Naidu, who chaired a two-day brainstorming session in the national capital concerning urban renewal, has asked ministry officials to look into the experience of the Jawaharlal Nehru Urban Renewal Mission (JNNURM), and said that the focus of the smart city project should be on enhancing the quality of urban life through an integrated approach to urban planning.

The brainstorming session concluded on Tuesday.

An official release said that the broad view that emerged at the session was that new urban development initiatives should aim at improving the quality of life and go beyond merely improving infrastructure, based on the experience of implementing the JNNURM.

Various aspects of urban development, including smart cities, were taken up for critical examination.

Power Minister Piyush Goyal and parliamentarians Rajiv Pratap Rudy, Jyotiraditya Scindia, Baijayant Panda and Rajiv Chandrasekhar shared their perspectives.

Goyal suggested that issues of solid waste management and cleanliness should be addressed on priority.

On development of smart cities, he said four-five such projects could be offered to states which have land available readily.

Rudy said that six dimensions of smart cities should be "smart governance, smart mobility, smart environment, smart ecology, smart people and smart living", while Panda said emerging towns should be included under the smart cities initiative.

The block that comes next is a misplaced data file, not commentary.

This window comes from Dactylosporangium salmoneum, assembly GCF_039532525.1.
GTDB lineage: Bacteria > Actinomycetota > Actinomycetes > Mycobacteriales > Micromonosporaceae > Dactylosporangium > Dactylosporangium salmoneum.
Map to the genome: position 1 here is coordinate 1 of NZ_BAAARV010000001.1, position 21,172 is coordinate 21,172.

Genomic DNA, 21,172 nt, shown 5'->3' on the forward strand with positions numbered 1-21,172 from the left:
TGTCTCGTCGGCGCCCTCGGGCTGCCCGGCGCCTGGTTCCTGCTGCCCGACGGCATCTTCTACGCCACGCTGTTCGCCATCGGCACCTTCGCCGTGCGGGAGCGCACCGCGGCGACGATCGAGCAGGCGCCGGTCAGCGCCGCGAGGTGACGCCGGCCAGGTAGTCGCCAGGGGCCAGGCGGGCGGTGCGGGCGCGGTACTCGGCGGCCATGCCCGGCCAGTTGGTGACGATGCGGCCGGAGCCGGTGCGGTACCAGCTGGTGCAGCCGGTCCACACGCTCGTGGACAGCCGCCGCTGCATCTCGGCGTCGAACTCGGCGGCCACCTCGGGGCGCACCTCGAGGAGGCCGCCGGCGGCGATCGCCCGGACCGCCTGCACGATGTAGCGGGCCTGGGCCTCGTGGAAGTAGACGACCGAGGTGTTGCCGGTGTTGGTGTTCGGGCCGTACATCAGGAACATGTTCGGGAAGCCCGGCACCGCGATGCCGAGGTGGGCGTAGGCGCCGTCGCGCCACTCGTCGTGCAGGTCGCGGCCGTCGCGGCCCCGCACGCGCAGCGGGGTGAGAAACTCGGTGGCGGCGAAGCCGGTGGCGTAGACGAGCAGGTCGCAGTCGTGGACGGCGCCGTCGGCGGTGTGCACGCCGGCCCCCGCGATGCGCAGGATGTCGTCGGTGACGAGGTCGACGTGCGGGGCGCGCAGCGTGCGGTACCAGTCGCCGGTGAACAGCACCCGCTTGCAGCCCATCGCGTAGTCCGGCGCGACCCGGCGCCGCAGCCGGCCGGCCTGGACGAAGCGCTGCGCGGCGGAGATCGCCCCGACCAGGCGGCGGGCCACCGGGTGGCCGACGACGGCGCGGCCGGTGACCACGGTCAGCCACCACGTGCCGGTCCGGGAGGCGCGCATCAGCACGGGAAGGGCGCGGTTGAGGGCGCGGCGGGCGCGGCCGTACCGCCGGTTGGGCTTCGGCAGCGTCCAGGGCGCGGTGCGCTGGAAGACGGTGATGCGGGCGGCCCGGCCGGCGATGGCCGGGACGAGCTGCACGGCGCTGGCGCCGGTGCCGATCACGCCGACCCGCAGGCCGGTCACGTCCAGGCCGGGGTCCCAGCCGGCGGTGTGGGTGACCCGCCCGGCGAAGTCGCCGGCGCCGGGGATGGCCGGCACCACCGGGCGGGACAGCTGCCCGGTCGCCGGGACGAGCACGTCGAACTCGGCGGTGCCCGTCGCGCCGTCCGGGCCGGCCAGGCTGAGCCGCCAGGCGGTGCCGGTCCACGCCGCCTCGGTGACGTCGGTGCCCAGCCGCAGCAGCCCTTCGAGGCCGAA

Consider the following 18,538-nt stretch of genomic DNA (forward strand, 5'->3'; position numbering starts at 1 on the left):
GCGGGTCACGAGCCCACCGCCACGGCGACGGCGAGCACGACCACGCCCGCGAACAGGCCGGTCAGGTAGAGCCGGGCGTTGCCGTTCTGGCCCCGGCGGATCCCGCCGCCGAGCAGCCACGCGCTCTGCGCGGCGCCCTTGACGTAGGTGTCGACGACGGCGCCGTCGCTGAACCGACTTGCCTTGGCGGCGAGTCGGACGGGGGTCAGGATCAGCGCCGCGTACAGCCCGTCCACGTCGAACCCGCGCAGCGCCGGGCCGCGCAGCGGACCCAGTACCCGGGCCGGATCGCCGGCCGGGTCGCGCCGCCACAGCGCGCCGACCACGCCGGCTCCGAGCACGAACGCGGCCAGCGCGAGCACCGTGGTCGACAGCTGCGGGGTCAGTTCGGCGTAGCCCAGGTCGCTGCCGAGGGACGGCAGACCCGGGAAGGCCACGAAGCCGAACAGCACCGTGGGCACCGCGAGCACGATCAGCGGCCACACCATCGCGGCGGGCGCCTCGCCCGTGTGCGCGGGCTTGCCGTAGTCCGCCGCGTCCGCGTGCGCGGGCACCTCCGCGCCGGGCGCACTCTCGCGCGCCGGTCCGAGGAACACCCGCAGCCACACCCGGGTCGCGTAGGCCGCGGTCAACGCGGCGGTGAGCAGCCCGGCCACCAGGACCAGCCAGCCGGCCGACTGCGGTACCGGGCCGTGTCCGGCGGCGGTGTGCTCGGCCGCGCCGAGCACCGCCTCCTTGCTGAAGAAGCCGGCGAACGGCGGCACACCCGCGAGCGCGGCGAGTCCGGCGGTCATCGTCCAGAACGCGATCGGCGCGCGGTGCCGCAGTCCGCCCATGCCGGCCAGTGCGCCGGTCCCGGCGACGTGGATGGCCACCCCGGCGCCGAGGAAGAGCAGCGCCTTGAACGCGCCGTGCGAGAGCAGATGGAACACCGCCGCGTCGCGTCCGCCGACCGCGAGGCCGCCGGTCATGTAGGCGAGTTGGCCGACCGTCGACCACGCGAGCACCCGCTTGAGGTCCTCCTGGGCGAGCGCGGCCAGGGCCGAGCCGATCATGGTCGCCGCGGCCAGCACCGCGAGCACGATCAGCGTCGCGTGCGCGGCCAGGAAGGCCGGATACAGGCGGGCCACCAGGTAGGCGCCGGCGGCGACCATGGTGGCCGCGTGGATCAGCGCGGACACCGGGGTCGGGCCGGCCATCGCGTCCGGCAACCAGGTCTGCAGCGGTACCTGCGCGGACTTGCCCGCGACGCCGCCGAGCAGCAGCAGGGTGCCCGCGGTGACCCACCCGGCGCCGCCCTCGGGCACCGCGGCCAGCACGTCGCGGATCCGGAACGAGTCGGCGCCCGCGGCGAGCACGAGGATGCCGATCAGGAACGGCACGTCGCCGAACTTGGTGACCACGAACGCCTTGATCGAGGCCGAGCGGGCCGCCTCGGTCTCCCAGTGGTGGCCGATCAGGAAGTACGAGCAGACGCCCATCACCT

Scindia suggested development of 'counter magnet cities' to spread urbanization to new areas and noted that cities which do not face issues like congestion and paucity of land could be chosen first to be developed as smart cities.

Chandrasekhar said that though the JNNURM had laudable objectives, it failed to develop a single 'model city'. This experience should be taken into account while devising new urban development schemes.

He said that the Central government should play the role of a catalyst and stressed the need for city-specific plans and empowerment of local bodies.

Shankar Aggarwal, secretary for urban development, said that a smart city could have technology-based governance that enables efficient public services, has 24x7 water and power supply, 100 percent sewerage, drainage and solid waste management facilities besides top class infrastructure.

He said that resources could be mobilized through public-private partnership, multilateral agencies and viability gap funding by the central government.

Naidu asked ministry officials to prepare notes for the cabinet based on learning from the JNNURM and suggestions received during the deliberations.

The JNNURM, launched in 2005, aims to encourage reforms and fast-track planned development of identified cities. Focus is on efficiency in urban infrastructure and service delivery mechanisms, community participation and accountability of urban local bodies towards citizens.

The release said Naidu suggested there could be two different schemes - one for renewal of 500 urban habitations and another for smart cities.

It said that 500 habitations are to be provided safe drinking water, sewerage management and use of recycled water, solid waste management and digital connectivity as mentioned in the union budget for 2014-15.

The National Democratic Alliance government has provided Rs 7,060 crore in this year's budget for Prime Minister Narendra Modi's vision of 100 smart cities by developing satellite towns of larger cities and modernizing the existing mid-sized cities.

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